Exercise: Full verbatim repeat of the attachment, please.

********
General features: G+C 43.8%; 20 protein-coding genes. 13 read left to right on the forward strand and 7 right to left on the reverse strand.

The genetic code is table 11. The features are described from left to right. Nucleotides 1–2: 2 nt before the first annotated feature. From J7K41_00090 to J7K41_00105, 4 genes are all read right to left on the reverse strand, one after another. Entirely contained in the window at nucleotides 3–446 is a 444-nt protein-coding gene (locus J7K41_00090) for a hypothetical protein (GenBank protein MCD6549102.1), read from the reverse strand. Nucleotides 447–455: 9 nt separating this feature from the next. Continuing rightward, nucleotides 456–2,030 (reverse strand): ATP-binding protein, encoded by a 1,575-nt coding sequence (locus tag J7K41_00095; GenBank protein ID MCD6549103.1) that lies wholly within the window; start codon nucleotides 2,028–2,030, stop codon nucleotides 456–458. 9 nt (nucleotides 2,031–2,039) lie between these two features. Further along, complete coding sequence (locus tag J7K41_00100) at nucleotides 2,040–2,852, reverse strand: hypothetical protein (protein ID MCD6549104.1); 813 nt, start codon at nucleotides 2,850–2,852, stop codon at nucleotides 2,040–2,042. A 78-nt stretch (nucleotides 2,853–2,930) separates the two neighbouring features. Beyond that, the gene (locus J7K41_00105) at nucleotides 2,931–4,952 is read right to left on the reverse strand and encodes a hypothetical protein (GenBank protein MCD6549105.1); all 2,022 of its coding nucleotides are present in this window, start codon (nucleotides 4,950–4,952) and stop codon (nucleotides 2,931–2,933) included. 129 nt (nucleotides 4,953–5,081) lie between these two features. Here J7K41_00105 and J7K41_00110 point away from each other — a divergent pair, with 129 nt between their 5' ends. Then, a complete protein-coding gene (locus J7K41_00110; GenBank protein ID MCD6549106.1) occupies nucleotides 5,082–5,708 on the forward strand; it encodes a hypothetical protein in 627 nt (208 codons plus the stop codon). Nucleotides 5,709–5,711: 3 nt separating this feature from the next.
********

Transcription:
General features: G+C 43.8%; 20 protein-coding genes. 13 read left to right on the forward strand and 7 right to left on the reverse strand.

The genetic code is table 11. The features are described from left to right. Nucleotides 1–2: 2 nt before the first annotated feature. From J7K41_00090 to J7K41_00105, 4 genes are all read right to left on the reverse strand, one after another. Entirely contained in the window at nucleotides 3–446 is a 444-nt protein-coding gene (locus J7K41_00090) for a hypothetical protein (GenBank protein MCD6549102.1), read from the reverse strand. Nucleotides 447–455: 9 nt separating this feature from the next. Continuing rightward, nucleotides 456–2,030 (reverse strand): ATP-binding protein, encoded by a 1,575-nt coding sequence (locus tag J7K41_00095; GenBank protein ID MCD6549103.1) that lies wholly within the window; start codon nucleotides 2,028–2,030, stop codon nucleotides 456–458. 9 nt (nucleotides 2,031–2,039) lie between these two features. Further along, complete coding sequence (locus tag J7K41_00100) at nucleotides 2,040–2,852, reverse strand: hypothetical protein (protein ID MCD6549104.1); 813 nt, start codon at nucleotides 2,850–2,852, stop codon at nucleotides 2,040–2,042. A 78-nt stretch (nucleotides 2,853–2,930) separates the two neighbouring features. Beyond that, the gene (locus J7K41_00105) at nucleotides 2,931–4,952 is read right to left on the reverse strand and encodes a hypothetical protein (GenBank protein MCD6549105.1); all 2,022 of its coding nucleotides are present in this window, start codon (nucleotides 4,950–4,952) and stop codon (nucleotides 2,931–2,933) included. 129 nt (nucleotides 4,953–5,081) lie between these two features. Here J7K41_00105 and J7K41_00110 point away from each other — a divergent pair, with 129 nt between their 5' ends. Then, a complete protein-coding gene (locus J7K41_00110; GenBank protein ID MCD6549106.1) occupies nucleotides 5,082–5,708 on the forward strand; it encodes a hypothetical protein in 627 nt (208 codons plus the stop codon). Nucleotides 5,709–5,711: 3 nt separating this feature from the next.